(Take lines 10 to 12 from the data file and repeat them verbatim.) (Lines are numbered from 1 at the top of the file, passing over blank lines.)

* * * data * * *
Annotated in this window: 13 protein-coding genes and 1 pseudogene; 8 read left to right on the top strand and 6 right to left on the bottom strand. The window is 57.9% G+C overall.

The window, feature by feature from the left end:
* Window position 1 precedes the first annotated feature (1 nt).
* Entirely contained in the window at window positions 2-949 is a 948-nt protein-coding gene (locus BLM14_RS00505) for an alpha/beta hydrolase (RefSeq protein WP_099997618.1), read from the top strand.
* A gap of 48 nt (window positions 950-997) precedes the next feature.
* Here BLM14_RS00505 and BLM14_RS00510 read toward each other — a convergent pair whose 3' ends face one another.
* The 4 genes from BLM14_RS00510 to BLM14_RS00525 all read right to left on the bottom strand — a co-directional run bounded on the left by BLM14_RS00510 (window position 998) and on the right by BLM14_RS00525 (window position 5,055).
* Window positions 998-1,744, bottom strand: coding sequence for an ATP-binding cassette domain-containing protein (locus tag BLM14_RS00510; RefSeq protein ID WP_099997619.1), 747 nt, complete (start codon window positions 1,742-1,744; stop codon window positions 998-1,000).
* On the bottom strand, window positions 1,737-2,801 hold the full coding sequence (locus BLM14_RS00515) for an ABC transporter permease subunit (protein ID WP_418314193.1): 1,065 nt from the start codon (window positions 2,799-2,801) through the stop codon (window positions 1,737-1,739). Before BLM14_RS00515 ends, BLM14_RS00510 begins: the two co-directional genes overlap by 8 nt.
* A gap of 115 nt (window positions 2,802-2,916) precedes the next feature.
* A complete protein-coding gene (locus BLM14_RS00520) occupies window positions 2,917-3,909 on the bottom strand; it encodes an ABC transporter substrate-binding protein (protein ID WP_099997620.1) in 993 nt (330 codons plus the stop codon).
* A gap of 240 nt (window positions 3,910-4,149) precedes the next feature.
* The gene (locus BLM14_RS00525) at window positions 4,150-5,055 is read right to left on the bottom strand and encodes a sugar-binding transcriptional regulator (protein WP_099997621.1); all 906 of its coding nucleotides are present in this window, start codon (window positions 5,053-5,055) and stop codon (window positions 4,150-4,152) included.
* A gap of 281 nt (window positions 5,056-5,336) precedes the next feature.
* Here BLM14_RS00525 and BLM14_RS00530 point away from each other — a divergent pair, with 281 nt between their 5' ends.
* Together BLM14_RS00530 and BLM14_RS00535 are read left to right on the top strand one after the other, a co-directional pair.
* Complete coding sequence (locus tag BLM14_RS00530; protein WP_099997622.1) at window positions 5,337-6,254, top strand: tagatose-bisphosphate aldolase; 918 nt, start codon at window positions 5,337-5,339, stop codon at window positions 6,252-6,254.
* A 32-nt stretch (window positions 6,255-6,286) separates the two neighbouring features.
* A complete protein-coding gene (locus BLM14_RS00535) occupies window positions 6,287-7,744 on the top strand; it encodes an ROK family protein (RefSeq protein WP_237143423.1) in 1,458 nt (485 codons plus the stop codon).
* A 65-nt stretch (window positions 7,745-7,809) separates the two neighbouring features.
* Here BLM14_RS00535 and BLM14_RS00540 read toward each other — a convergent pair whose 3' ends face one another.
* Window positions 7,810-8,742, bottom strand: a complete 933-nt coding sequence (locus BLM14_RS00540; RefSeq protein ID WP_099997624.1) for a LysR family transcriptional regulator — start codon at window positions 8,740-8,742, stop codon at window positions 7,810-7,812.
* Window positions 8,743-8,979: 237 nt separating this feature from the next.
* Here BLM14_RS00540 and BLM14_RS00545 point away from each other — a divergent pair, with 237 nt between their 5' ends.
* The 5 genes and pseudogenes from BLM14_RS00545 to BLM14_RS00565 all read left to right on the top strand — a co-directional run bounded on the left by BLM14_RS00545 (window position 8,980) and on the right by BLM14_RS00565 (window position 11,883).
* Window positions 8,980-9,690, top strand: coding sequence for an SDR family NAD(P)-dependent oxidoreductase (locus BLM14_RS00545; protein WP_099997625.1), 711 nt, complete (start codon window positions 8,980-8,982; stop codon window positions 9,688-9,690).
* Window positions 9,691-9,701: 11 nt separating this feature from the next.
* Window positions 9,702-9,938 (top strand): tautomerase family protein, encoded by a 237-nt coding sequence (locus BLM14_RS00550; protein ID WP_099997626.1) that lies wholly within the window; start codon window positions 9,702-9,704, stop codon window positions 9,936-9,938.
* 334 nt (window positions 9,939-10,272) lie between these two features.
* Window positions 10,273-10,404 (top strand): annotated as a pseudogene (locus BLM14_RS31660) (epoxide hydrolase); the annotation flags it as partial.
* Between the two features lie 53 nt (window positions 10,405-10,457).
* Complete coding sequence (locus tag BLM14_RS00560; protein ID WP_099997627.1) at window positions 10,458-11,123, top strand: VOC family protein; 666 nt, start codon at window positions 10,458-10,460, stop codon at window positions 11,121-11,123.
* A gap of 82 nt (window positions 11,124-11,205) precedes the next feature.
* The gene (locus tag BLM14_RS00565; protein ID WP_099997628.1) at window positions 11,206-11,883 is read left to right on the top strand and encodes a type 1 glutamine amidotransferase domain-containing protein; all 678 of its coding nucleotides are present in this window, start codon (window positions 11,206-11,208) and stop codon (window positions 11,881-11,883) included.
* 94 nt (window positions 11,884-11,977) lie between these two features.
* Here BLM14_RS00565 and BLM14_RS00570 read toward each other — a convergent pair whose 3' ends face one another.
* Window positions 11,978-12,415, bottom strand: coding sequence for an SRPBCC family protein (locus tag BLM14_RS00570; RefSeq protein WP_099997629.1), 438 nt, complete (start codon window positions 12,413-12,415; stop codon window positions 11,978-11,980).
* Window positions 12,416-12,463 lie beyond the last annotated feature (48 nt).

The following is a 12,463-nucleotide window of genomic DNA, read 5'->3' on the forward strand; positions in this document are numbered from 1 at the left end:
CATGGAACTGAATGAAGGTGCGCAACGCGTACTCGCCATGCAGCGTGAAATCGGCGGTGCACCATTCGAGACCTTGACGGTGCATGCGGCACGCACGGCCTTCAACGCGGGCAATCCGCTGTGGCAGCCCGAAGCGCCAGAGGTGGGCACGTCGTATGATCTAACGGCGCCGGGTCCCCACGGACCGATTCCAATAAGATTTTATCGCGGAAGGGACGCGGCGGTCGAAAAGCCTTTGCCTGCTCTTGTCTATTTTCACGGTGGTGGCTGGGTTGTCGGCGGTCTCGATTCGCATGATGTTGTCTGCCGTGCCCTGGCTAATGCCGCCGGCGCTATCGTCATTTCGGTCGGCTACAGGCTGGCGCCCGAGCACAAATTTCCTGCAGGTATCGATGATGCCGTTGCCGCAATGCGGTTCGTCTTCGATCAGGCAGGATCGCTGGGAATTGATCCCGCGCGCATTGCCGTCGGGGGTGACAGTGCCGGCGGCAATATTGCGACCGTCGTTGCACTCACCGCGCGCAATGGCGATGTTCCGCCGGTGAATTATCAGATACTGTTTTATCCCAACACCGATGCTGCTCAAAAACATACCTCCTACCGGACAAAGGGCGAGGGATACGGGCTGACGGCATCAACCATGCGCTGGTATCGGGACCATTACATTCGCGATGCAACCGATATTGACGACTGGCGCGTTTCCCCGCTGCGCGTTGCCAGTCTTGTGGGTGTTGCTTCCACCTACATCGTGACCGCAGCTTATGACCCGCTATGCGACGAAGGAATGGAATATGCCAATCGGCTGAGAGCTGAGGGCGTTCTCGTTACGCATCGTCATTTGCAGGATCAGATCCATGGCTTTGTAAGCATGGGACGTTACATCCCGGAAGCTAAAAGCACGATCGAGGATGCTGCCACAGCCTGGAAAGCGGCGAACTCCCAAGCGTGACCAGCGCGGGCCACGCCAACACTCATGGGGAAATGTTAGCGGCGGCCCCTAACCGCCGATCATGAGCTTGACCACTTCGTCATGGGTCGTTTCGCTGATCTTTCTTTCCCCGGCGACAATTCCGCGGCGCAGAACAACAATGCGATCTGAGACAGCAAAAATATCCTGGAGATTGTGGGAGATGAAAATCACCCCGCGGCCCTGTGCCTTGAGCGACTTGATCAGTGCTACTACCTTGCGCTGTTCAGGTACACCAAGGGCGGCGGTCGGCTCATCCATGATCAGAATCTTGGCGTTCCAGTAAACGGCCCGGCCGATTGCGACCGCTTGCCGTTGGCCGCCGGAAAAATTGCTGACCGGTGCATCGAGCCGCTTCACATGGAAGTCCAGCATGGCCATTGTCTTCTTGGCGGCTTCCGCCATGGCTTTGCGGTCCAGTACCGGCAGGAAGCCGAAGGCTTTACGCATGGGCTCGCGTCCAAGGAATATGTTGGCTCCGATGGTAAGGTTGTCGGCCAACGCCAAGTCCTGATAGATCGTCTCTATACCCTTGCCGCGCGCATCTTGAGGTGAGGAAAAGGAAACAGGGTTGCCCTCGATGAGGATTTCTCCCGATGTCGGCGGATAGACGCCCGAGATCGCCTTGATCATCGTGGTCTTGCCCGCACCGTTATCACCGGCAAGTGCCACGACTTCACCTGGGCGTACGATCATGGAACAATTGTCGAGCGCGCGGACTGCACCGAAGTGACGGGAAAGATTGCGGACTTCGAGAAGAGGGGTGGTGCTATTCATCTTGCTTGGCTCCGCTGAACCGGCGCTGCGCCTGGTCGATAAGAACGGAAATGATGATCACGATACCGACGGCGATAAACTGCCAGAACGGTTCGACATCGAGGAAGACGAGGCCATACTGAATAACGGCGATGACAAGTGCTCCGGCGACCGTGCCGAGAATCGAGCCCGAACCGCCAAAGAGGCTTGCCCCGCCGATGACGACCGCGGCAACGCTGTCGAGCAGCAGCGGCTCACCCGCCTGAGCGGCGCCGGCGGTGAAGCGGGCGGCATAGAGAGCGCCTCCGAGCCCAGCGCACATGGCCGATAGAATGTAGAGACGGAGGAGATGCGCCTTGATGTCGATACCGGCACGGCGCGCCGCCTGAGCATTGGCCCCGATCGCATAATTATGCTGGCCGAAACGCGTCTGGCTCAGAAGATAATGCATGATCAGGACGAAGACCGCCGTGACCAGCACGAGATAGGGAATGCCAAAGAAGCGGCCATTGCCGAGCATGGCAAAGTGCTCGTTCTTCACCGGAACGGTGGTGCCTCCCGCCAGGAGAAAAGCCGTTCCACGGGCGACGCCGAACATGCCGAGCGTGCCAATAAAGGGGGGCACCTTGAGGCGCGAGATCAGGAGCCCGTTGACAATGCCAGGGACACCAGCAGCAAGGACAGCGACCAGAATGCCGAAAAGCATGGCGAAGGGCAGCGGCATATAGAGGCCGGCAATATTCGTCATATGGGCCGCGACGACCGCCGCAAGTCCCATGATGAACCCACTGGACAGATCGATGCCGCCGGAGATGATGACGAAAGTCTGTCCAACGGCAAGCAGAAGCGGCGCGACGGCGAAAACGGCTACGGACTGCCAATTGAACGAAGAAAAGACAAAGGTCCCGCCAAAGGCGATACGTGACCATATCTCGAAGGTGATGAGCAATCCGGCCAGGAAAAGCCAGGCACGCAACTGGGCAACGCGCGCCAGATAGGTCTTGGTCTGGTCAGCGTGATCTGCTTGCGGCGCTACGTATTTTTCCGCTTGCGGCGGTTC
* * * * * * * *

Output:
* A gap of 115 nt (window positions 2,802-2,916) precedes the next feature.
* A complete protein-coding gene (locus BLM14_RS00520) occupies window positions 2,917-3,909 on the bottom strand; it encodes an ABC transporter substrate-binding protein (protein ID WP_099997620.1) in 993 nt (330 codons plus the stop codon).
* A gap of 240 nt (window positions 3,910-4,149) precedes the next feature.